The music documentary has become a genre in itself – an often stark portrayal of a struggling band trying to work together is, at once, entertaining and heartbreaking. You come to realize that a group of people working together on anything for long enough can become like a troubled marriage, giving up on proper communication and opting instead to passive aggressively punish each other in musical form. I’ve rewatched my favorites countless times, and it’s hard to narrow down my top five without mourning the ones I left out, but here goes.
Some Kind of Monster
Thinking about starting a band, and excited about the idea? I don’t recommend starting with this one. In 2001, Metallica enters the studio to work on their eighth studio album, St. Anger, and things get painful. Immediately following the departure of their bassist, Jason Newsted, the band’s management hires a Cosby-sweatered therapist to help the band work out their problems, and it’s as uncomfortable to watch as you would expect. Frontman James Hetfield checks into rehab, and when he returns to the studio, he’s insistent that he can only work until 4pm each day, and doesn’t want the band to even listen to playbacks when he’s not around. Drummer Lars Ulrich is not happy about it, and the whole thing plays out like the lead-up to a contentious divorce. The resulting studio album still polarizes fans and critics to this day (SPIN scored it 8/10. Pitchfork gave it 0.8/10).
Key moment: The aforementioned debate over Hetfield’s post-rehab curfew culminates in Ulrich screaming “Fuck!” in Hetfield’s face.
A small and ugly carpeted series of rooms played host to some of the most successful recordings of the 1970s-80s. Fleetwood Mac, Neil Young, Tom Petty and the Heartbreakers — even General Hospital‘s Rick Springfield. Known for its distinctively punchy drum sound and an analog recording console built by Rupert Neve himself, Sound City Studios practically sculpted the sound of the hitmakers. In 2011, the studio is finally closing shop, and director Dave Grohl is rolling when they power down their Neve board for the last time — before selling it to him to use in his own studio.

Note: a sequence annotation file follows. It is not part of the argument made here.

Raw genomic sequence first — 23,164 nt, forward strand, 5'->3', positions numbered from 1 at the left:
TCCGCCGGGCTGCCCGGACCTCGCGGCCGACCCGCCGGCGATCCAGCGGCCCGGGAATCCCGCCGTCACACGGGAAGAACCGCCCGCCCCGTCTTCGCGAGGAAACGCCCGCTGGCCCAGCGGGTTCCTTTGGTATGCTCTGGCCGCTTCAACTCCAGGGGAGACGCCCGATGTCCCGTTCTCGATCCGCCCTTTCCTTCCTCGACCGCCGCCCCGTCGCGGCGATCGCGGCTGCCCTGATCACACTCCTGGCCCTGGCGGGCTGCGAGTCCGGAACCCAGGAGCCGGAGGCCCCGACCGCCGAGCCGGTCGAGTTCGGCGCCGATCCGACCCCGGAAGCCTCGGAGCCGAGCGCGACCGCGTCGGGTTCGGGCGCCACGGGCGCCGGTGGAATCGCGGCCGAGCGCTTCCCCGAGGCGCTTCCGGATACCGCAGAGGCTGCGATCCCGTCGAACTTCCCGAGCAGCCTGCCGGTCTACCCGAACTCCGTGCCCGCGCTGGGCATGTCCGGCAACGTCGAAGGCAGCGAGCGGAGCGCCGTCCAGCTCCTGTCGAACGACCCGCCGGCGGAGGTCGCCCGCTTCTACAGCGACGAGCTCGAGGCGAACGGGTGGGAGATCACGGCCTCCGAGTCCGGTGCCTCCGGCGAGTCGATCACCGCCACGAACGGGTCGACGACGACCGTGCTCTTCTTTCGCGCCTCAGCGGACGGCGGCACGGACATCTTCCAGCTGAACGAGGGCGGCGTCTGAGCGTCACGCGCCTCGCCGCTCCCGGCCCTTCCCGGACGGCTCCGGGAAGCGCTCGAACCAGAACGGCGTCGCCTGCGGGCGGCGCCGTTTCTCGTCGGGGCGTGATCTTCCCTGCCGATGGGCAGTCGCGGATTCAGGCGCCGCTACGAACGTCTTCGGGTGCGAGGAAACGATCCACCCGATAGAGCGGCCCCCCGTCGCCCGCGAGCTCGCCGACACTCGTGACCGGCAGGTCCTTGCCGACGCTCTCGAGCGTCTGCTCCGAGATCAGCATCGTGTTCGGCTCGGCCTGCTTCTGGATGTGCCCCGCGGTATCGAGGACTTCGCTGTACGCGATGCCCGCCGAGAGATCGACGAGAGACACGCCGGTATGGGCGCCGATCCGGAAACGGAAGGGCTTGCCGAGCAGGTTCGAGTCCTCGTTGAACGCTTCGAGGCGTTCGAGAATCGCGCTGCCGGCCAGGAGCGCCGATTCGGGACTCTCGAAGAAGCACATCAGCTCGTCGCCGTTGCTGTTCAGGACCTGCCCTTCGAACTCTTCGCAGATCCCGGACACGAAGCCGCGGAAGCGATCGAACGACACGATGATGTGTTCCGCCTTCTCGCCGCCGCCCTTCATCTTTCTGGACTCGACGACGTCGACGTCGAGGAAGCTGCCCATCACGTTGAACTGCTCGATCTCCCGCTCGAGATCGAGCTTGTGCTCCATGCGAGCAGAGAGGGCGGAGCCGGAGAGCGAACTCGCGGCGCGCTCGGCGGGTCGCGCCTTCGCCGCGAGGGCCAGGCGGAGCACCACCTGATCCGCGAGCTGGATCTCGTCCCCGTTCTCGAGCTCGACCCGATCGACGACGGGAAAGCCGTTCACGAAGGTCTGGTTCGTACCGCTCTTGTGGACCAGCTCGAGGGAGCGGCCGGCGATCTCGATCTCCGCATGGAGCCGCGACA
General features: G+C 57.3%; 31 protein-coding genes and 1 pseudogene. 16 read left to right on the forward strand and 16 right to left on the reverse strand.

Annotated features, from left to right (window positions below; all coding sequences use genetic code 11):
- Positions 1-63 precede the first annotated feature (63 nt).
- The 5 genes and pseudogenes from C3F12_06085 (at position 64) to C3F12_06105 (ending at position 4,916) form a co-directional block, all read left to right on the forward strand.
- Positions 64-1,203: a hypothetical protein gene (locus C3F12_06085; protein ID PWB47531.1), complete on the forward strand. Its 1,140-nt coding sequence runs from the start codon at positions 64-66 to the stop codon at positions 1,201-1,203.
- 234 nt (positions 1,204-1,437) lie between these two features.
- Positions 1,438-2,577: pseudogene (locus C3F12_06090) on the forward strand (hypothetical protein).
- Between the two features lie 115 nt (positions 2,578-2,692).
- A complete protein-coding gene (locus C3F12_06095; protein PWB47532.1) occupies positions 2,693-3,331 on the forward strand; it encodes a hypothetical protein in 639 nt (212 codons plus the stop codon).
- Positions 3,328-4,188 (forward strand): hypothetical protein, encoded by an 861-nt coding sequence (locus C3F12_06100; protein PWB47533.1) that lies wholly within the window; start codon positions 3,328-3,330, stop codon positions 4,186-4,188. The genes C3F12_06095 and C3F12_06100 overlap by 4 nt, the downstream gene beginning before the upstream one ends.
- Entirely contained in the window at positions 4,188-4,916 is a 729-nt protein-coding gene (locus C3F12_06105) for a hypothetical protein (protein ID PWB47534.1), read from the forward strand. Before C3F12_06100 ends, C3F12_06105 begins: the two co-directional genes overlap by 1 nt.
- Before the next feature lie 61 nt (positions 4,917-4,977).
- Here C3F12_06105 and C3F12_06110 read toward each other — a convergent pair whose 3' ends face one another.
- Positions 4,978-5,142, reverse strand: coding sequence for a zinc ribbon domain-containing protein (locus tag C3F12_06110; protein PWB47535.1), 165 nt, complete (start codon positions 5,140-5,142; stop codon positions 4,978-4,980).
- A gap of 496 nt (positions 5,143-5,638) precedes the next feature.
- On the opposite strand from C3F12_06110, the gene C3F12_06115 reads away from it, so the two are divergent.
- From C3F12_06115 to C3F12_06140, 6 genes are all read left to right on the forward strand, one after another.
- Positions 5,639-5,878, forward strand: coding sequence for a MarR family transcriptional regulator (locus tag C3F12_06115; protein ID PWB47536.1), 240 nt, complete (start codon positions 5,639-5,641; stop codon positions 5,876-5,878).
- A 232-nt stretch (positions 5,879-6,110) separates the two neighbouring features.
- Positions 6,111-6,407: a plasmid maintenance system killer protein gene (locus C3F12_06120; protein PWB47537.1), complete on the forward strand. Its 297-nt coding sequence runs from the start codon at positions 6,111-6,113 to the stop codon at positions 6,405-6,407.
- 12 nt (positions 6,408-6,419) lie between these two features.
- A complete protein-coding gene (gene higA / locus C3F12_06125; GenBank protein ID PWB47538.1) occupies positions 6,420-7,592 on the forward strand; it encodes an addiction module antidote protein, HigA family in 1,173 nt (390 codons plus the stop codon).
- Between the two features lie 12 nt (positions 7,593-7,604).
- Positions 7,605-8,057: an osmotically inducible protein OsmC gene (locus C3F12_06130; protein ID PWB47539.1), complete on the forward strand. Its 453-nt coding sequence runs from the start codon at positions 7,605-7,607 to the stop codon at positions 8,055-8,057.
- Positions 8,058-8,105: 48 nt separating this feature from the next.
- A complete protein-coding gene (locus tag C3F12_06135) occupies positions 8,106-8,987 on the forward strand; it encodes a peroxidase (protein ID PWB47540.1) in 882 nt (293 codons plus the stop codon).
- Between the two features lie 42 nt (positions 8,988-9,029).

Key moment: After a series of failures, the owners are just about to call it quits on the old building when Nirvana bursts on the screen to their song ‘In Bloom’ to resurrect it from the dead with their Diamond-selling album Nevermind.
The Devil and Daniel Johnston
A harrowing — and at times, terrifying — look at a case of escalating mental illness in a bizarrely talented songwriter with a unique voice. Daniel Johnston started writing songs on a badly out-of-tune piano and an electric chord organ in the basement of his parents’ house, recording cassette tapes with his own hand-drawn artwork, and then giving them to anyone who would listen to them. In one incredible scene, MTV is filming a special in Austin, when Johnston literally strong-arms his way on-camera, trying to promote his tapes. The film also highlights a long-eduring crush on a classmate, who has unknowingly served as his muse for his entire life.
Key moment: A creepy tracking shot down the hallway of a mental institution as a cassette tape plays in the background, with Johnston (confined in the institution at the time) making up a jingle that he wants his manager to try to sell to Mountain Dew: “They tell me I’m crazy because I love the Mountain Dew so much…”
The Beach Boys: An American Band
The Beach Boys are best known for their early to mid-1960s songs about cars and surfing, but they continued to make albums regularly up until 1992. Many are bizarre, and some are downright creepy — particularly when middle-aged, bald, and thickly bearded lead singer Mike Love continues to sing about the little blonde ‘cuties’ he’d love to take for a ride in his little Honda.
Songwriter Brian Wilson is undoubtedly the architect of their greatest music, including the 1965 masterpiece, Pet Sounds, which made even The Beatles want to ‘get better’ — but by the end of the 60s, Wilson was mentally deteriorating and attempting to flee from public life. He had a studio built in his living room for the band to record in, but even then, he refused to even get out of bed to work with them downstairs. His two brothers, Carl and Dennis, and his cousin Mike Love were left to keep the band afloat, and the results were a mixed bag.
Particularly interesting is the 1966 studio footage of the band’s lost album, Smile, which include Brian and the musicians in firemen’s helmets as they record an instrumental ode to fire — the last gasp of a brilliant composer before he disappeared into his bedroom for a decade.
Key moment: In a comedy sketch from 1976, Dan Aykroyd and John Belushi (dressed as cops) walk into Brian’s bedroom, where he’s lying in a blue bathrobe, and demand that he come to the beach with them to surf again. Filmed in the actual bedroom where he spent most of the 1970s, Wilson doesn’t even resemble himself at the height of the Beach Boys’ success.
I Am Trying To Break Your Heart
Country rock band Wilco have made a few straightforward albums, and are ready to shake things up. Firing their drummer, they invite Jim O’Rourke into the studio to help them reshape their sound, which becomes a carefully crafted collage of static, noise, clanging, and literal bells and whistles. Director Sam Jones films as they deconstruct some of their new songs, rebuilding them in new and inventive ways. The resulting record is so confusing for their label that they drop the band and allow them to walk away with the album. Big mistake, as the album is a massive critical success, and ends up getting sold back to a subsidiary of the same label, who reap all of the benefits.
Key moment: Multi-instrumentalist Jay Bennett and frontman Jeff Tweedy argue in circles about how to mix the 3-second intro of a song until Tweedy literally vomits from a migraine.